A short remark about the gain factor at the Marshall Major series. Compared with the usual Marshall 100watt series, the Major´s gain was lower, about -6dB lower, therefore it was not possible to overdrive the Major amp with a Strat straight into the amp. Therefore, Ritchie solved this problem … He used a Hornby-Skewes Treble Booster in front of his amp to compensate for the lack of gain and mainly to overdrive the preamp. There is something special to keep in mind: the "Bright" volume control in the "Bright" channel of the Major's preamp not only changed the volume, but, as became common in the so-called Marshall "Plexi" era from 1966 on, also the bass response. The higher the volume was set at the "Bright" volume control and especially from position greater #7, the more bass was additionally reduced. With a high "Bright" volume, the following triode-stage could still be driven hard with a lot of punch. With this high setting, Ritchie liked the sound very much but unfortunately at this setting the Major was very loud. When the "Bright" volume was reduced, however, this dominant crunch effect disappeared. Again, Ritchie quickly found a solution for this issue: the Hornby-Skewes treble booster was simply equipped with an additional volume control at the output of the circuit. This way the Major´s preamp "Bright" volume could remain set quite high while the new volume control of the treble booster controlled the volume to a certain degree. When turning down the "Bright" volume of the Major, the amp quickly lost its tonal magic because of its special circuit design. Later on Ritchie will have his Majors modified. …. To get his amp modified Ritchie went to the Marshall company because he knew Jim Marshall well from his early successless mid 60´s time in the music scene where he spent a lot of time hanging around in Jim Marshall´s music shop. To quote Jim Marshall: "Ritchie more or less lived in my shop". The most important modification in this context was cascading both pre-amp triodes, connecting the unused triode from the Majors “Normal” channel with the stock one, as pre-amp stage with a relatively low gain factor (approx. factor 10 = 20dB instead of the common 35dB of a standard pre-amp tube). The following mods over the next years resulted in a VOX-style tone of his amps, giving him his signature Blackmore sound: modified Major amps + HS-Booster + Stratocaster.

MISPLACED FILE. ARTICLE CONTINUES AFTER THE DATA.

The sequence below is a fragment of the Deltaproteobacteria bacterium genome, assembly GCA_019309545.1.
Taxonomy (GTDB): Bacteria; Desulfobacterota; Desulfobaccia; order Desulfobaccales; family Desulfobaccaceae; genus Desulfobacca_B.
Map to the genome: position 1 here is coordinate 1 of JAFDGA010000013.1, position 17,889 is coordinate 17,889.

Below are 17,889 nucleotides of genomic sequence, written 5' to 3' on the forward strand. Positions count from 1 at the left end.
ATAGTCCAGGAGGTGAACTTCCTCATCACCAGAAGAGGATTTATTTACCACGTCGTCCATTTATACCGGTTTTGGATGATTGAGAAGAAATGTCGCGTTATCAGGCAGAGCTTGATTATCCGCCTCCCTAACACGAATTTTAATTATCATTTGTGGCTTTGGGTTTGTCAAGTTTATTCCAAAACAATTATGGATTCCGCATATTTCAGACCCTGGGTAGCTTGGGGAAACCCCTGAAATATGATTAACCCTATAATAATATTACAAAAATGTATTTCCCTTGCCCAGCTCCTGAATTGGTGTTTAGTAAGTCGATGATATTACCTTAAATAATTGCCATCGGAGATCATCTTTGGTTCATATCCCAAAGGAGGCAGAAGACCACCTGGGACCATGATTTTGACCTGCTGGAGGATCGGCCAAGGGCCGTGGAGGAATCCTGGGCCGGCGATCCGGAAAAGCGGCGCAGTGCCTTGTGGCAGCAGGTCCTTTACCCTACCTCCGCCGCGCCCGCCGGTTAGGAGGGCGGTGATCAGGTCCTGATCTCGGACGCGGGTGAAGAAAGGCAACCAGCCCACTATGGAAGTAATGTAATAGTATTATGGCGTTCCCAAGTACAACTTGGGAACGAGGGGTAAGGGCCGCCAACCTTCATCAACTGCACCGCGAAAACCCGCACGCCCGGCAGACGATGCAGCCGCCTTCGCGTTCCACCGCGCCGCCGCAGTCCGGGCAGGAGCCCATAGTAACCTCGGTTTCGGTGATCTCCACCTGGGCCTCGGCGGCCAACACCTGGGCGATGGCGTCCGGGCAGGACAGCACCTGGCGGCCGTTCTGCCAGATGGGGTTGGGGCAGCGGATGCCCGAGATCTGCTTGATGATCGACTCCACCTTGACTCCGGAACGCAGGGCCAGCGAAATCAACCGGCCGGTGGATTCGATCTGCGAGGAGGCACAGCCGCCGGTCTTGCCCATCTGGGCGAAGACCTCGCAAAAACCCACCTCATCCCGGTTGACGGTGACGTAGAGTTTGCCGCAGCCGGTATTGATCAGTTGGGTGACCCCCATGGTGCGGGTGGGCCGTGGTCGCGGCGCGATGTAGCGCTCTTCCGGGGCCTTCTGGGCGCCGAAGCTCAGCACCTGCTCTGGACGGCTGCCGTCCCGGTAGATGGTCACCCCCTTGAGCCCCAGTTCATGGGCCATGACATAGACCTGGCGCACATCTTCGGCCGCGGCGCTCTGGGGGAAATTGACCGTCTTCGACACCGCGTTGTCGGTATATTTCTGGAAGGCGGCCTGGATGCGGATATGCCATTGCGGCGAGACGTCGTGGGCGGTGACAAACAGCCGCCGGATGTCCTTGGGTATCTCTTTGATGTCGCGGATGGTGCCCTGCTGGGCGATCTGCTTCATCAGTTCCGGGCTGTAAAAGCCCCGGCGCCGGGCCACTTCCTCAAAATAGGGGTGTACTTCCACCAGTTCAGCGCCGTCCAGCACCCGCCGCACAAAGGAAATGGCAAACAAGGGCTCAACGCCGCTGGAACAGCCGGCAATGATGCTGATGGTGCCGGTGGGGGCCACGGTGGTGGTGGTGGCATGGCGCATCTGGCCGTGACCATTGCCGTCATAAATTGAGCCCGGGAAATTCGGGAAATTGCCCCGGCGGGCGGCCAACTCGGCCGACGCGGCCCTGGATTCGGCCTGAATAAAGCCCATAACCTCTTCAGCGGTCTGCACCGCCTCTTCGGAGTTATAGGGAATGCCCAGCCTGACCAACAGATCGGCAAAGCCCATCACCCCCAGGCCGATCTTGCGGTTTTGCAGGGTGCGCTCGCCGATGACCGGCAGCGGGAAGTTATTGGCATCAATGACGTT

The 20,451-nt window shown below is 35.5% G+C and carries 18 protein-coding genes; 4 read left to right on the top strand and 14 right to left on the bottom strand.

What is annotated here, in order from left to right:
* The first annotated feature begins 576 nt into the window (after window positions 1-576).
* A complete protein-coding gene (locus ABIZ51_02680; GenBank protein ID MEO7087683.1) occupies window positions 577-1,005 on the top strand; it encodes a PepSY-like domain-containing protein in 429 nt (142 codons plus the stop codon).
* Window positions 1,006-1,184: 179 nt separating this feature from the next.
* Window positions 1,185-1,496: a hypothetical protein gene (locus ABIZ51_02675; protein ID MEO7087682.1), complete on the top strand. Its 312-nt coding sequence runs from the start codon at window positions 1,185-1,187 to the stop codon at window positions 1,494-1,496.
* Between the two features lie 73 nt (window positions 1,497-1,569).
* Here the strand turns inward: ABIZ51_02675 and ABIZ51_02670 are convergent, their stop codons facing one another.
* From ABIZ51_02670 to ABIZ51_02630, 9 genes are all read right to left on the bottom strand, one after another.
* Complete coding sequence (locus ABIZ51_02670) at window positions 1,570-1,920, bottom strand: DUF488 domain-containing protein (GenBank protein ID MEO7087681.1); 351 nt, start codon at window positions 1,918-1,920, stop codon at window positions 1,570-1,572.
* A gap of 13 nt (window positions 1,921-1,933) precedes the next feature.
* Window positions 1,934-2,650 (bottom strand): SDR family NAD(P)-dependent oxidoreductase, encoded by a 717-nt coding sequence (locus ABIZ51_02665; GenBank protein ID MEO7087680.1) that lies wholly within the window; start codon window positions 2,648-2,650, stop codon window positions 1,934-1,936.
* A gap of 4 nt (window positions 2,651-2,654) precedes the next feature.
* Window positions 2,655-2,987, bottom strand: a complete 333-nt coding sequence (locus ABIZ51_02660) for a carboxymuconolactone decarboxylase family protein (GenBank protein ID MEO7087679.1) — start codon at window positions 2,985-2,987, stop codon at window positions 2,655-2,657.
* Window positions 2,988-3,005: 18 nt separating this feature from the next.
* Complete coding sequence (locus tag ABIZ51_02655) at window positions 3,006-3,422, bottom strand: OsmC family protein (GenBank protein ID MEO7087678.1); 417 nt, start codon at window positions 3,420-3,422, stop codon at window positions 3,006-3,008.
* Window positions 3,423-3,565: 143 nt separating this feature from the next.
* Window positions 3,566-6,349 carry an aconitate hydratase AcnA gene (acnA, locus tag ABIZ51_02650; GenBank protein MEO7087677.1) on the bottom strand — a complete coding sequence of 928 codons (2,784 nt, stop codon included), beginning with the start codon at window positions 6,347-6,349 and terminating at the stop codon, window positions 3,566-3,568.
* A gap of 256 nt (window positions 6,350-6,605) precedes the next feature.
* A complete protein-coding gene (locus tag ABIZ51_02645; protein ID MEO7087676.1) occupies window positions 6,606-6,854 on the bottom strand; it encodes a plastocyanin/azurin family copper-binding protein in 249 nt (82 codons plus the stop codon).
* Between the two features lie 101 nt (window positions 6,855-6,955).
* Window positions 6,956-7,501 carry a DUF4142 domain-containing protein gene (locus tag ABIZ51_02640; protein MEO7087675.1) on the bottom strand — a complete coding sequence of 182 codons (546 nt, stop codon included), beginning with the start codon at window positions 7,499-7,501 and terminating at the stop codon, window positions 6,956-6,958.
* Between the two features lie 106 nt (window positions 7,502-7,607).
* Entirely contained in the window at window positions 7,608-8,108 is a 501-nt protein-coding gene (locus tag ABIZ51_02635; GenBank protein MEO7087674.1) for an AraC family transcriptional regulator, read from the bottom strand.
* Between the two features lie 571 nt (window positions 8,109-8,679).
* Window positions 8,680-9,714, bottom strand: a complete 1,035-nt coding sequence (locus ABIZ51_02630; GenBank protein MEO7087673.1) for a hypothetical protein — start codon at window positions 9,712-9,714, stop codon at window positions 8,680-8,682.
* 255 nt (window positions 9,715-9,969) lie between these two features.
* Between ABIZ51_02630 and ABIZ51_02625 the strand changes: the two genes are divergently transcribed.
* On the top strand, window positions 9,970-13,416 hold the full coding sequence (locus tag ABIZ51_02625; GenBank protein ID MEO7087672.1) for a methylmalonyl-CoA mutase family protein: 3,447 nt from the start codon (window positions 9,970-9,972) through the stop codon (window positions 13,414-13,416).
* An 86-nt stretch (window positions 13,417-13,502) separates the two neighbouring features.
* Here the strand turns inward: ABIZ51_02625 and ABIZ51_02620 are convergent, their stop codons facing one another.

During the years, two slightly different versions of the Major lead series (there are also Major models for bass and PA purposes) had been released, the difference was only about one single component, a treble bypass capacitor, soldered between in- and output of the volume pot. In comparison to the 50 and 100 watt Marshall models of this time, this capacitor was small, similar to the ones used on the "Bright Switch" on many Fender amps. Later on, the Major received the same bypass cap like the 100 watt Marshall amps. The reason for this bypass cap was to keep the treble alive, when rolling back the volume. Because of this and depending on the volume, the upper highs were boosted notably. Other than on the Fender, Boogie, Dumble and some other amps, you could not switch off this boost. The Major amps with the treble bypass cap are called "Bright Volume" (BV), this amps did not show up until early/mid 1972 - the amps without the cap are called "Neutral Volume" (NV). After early/mid 1972, only the BV amps were produced. At the end of 1972, Ritchie switched over to this new BV version, its shining, bright tone is easy to identify.